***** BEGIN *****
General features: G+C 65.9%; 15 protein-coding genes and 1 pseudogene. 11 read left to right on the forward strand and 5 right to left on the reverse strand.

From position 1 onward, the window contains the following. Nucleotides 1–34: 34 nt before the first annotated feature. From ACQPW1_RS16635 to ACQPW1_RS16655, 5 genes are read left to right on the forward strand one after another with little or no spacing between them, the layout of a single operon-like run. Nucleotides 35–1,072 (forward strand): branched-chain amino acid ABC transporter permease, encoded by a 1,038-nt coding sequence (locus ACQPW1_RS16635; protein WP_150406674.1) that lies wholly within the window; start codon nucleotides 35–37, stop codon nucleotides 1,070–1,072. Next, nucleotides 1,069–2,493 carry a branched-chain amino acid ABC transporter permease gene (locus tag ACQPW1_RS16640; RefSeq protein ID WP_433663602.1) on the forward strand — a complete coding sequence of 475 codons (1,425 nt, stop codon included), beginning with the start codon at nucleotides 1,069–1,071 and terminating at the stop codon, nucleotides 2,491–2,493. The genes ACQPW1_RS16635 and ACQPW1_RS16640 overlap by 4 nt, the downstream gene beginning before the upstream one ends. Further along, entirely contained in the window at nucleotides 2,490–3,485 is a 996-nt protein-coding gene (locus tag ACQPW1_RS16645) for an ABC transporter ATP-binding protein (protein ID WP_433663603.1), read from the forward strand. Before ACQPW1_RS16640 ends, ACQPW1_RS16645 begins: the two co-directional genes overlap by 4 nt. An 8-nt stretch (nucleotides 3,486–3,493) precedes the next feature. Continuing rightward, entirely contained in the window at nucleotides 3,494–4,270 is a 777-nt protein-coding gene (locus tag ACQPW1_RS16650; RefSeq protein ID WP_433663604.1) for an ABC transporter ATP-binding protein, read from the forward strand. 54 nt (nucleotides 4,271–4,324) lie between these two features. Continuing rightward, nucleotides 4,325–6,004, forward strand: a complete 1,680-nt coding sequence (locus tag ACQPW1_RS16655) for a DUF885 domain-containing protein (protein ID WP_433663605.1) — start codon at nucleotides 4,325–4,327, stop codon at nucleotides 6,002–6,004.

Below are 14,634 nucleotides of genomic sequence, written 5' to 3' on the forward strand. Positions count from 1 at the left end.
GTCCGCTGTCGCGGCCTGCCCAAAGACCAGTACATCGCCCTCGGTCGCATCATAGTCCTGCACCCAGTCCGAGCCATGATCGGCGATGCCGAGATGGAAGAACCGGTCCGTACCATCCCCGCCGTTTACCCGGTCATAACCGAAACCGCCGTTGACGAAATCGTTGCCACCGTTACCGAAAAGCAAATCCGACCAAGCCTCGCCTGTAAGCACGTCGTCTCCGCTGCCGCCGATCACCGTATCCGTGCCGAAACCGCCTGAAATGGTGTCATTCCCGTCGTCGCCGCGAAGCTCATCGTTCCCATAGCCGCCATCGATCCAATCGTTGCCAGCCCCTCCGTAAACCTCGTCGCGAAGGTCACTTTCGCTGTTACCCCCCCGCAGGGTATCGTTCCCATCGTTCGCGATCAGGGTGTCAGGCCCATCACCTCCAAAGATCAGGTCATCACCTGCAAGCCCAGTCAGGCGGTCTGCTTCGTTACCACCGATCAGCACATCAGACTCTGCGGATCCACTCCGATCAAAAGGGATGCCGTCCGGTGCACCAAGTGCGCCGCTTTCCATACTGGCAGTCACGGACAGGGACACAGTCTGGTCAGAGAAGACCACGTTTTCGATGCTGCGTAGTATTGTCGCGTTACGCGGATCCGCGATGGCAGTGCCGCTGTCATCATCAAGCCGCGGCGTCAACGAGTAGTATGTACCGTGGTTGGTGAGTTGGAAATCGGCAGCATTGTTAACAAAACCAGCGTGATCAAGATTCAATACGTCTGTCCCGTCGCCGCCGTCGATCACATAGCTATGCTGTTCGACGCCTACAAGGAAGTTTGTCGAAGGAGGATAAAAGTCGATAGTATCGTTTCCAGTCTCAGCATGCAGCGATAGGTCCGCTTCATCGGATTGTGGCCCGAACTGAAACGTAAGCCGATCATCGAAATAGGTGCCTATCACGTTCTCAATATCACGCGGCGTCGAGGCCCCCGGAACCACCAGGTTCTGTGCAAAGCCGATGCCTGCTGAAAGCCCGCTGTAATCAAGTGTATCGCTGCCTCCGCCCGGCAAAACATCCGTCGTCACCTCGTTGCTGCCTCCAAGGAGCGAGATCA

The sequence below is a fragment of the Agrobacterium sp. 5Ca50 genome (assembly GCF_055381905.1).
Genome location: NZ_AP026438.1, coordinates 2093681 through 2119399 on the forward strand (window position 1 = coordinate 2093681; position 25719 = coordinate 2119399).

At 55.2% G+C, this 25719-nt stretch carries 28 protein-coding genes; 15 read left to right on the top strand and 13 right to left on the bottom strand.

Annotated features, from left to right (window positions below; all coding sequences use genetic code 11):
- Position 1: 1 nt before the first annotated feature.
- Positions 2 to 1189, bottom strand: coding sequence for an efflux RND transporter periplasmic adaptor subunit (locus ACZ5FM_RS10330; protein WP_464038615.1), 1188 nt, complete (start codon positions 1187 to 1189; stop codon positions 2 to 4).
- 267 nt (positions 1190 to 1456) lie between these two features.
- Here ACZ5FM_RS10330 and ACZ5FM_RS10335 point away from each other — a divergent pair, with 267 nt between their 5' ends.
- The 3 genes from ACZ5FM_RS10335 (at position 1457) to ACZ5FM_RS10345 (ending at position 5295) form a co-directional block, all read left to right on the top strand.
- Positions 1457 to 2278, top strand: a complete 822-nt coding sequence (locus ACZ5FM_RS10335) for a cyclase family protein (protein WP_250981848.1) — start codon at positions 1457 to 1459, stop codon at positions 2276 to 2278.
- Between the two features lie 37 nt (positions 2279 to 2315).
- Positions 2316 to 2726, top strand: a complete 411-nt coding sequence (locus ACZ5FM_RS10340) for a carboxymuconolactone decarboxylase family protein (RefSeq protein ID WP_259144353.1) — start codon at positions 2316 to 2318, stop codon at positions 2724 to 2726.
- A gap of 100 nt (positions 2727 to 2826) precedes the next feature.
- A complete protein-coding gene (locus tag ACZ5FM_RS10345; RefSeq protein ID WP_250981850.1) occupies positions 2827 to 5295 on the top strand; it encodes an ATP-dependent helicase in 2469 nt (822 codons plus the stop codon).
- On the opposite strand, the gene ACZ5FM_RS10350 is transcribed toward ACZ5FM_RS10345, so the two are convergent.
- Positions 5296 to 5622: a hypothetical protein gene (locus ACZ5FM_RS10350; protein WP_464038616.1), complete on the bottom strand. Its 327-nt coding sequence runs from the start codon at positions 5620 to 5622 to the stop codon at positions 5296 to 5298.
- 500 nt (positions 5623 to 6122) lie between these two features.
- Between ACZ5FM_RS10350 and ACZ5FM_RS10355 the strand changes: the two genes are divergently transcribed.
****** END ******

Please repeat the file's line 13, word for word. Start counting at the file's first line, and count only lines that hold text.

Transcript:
- The 3 genes from ACZ5FM_RS10335 (at position 1457) to ACZ5FM_RS10345 (ending at position 5295) form a co-directional block, all read left to right on the top strand.